|January 9, 2007
Prime Minister upbeat about country's prospects
Prime Minister Themba Dlamini's optimistic expectations of Swaziland's growth and development in 2006 have been dismissed by banned political parties and the country's largest labour federation as "words speaking louder than actions". In his New Year message, broadcast on the government's radio station and carried in the local press, Dlamini, an appointee of executive monarch King Mswati III, asserted that "following improvements in the economy in 2005, the GDP growth is expected to rise to 2.8 percent in 2006, as manufacturing output improves as well."
The upbeat forecast found little support from the Swaziland Federation of Trade Unions (SFTU), which is seeking democratic reform. SFTU secretary-general Jan Sithole commented, "The economy is on the decline trail. Projections rate that Swaziland will be one of the lowest growing economies in the Southern Africa Development Community region, and it is estimated that it will grow to the tune of 1.5 percent, as opposed to the 2.8 percent as presented by the premier."
In its annual report covering 2005, delivered to parliament in October 2006, the Central Bank of Swaziland said at least 2.9 percent economic growth would be required to match population growth and keep the standard of living of the majority of Swazis from declining further. Two-thirds of the country's roughly 1 million people live on US$2 or less day, and the prevalence rate of HIV/AIDS has reached 34.2 percent among people aged 15 to 49, the highest in the world.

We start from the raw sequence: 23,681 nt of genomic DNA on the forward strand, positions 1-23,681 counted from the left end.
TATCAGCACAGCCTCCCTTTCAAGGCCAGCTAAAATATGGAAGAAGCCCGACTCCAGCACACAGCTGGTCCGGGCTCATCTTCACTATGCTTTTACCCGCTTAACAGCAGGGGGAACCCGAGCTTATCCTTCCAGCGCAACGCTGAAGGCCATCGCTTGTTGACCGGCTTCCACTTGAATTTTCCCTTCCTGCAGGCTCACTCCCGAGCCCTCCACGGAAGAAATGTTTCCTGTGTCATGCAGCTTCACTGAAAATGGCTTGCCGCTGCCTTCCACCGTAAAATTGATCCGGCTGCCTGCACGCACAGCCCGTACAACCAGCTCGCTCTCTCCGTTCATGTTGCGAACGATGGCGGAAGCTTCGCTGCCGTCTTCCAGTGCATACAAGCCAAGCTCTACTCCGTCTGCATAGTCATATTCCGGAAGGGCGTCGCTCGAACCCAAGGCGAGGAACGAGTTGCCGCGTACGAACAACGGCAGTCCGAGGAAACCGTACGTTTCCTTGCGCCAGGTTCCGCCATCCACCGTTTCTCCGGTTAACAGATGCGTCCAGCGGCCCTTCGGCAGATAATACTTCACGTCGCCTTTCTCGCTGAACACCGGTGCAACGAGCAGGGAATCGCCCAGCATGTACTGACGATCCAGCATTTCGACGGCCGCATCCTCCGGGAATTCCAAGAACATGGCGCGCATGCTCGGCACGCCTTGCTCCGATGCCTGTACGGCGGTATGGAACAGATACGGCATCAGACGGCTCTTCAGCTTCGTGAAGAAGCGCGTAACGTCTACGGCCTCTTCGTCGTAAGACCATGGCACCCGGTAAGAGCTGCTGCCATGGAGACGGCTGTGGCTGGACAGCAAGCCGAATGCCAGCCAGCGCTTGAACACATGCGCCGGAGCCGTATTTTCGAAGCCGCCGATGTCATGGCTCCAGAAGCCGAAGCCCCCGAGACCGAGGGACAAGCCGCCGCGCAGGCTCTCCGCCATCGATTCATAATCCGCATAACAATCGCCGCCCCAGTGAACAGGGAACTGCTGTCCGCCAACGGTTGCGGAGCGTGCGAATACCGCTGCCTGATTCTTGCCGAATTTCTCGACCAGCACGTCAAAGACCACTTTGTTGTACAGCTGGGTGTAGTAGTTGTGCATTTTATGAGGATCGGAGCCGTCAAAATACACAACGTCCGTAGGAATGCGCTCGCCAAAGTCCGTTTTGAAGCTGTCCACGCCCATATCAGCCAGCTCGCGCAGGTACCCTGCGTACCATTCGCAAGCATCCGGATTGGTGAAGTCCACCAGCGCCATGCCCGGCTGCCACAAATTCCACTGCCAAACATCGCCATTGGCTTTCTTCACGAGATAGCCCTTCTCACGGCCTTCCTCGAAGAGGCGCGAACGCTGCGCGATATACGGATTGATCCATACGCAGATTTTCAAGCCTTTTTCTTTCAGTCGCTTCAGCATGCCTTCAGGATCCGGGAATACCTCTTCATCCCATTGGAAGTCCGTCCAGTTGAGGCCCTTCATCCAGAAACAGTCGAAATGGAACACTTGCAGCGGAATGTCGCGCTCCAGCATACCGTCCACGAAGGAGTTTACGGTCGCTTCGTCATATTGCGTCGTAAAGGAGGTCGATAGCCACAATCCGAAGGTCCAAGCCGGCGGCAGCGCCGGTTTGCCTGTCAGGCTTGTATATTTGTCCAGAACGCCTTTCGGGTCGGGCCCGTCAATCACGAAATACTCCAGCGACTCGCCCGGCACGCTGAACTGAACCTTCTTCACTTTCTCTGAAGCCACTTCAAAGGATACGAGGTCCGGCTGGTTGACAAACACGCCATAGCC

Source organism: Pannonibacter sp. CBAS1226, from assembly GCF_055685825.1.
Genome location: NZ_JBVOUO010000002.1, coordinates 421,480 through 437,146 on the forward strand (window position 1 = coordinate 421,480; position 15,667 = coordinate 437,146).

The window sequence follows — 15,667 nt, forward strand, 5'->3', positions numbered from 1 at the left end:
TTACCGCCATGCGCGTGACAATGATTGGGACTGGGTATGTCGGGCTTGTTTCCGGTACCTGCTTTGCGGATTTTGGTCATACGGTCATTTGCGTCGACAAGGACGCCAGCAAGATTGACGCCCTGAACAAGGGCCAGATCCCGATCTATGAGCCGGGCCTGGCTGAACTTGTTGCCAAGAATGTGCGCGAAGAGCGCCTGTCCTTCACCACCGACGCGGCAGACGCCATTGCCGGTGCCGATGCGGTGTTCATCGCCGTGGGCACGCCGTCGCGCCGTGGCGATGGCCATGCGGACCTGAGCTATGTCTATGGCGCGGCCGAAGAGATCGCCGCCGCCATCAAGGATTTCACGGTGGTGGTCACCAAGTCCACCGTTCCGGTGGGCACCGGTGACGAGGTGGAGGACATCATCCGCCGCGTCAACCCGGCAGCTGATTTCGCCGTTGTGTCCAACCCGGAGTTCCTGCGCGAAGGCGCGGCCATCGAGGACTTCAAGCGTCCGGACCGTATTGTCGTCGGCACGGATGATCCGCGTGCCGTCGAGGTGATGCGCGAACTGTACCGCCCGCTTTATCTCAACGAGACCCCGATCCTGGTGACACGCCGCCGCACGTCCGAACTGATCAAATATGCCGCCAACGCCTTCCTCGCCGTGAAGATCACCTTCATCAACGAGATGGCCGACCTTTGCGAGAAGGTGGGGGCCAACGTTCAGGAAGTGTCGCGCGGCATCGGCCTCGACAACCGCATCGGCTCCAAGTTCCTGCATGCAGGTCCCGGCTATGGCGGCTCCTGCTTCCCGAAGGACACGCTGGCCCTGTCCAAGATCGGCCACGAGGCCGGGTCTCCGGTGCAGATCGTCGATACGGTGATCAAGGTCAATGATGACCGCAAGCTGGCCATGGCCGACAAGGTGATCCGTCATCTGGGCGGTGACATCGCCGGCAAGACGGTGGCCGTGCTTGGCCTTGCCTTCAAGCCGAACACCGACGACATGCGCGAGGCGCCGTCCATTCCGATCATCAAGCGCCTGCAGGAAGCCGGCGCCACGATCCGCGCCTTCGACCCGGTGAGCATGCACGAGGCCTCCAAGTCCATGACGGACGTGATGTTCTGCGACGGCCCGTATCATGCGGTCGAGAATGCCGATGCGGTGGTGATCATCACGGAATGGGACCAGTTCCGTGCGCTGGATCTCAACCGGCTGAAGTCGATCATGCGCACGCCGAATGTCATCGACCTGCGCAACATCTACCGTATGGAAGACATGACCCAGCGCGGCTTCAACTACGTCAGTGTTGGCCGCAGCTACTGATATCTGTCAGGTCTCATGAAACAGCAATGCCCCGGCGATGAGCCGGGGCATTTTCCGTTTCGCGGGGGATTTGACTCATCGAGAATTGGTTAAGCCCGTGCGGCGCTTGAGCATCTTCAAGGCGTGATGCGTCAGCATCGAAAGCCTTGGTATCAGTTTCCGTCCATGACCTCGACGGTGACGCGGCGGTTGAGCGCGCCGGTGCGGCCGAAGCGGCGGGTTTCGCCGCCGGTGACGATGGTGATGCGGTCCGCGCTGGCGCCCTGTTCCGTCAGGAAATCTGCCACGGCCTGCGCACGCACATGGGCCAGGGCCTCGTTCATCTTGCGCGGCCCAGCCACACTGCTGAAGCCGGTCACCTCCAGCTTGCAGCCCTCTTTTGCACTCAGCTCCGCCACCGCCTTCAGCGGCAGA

Dlamini conceded in his message that Swaziland's international image was cause for concern: foreign direct investment was stagnant in 2006. He said this would be counteracted by "image building" and the development of a "proactive rather than reactive" communications strategy to ensure that the country received more favourable publicity in the world press, but did not elaborate on how this would be achieved. According to the prime minister, food insecurity would be addressed by encouraging farmers to grow more fruit and vegetables; corruption would be tackled, but to date no one has ever been charged. Although government has consistently shied away from letting go of its monopoly of the electronic media, he said the radio and television broadcasting environment would be liberalised. The government was committed to improving healthcare services, the premier said, specifically mentioning a national deworming exercise and the 91 percent coverage achieved in the immunisation campaign for schoolgoing children. Dlamini called for a new regulatory framework for the procurement of drugs to address the shortage that afflicted hospitals and clinics in 2006, attributed to government's failure to award drug tenders.
Dlamini's message carries little weight and is more an indication of what direction Mswati will take when he opens parliament in February. Swaziland's parliament does not create laws, but debates and approves laws tabled by Cabinet, while Mswati sets down government policy at the opening of parliament.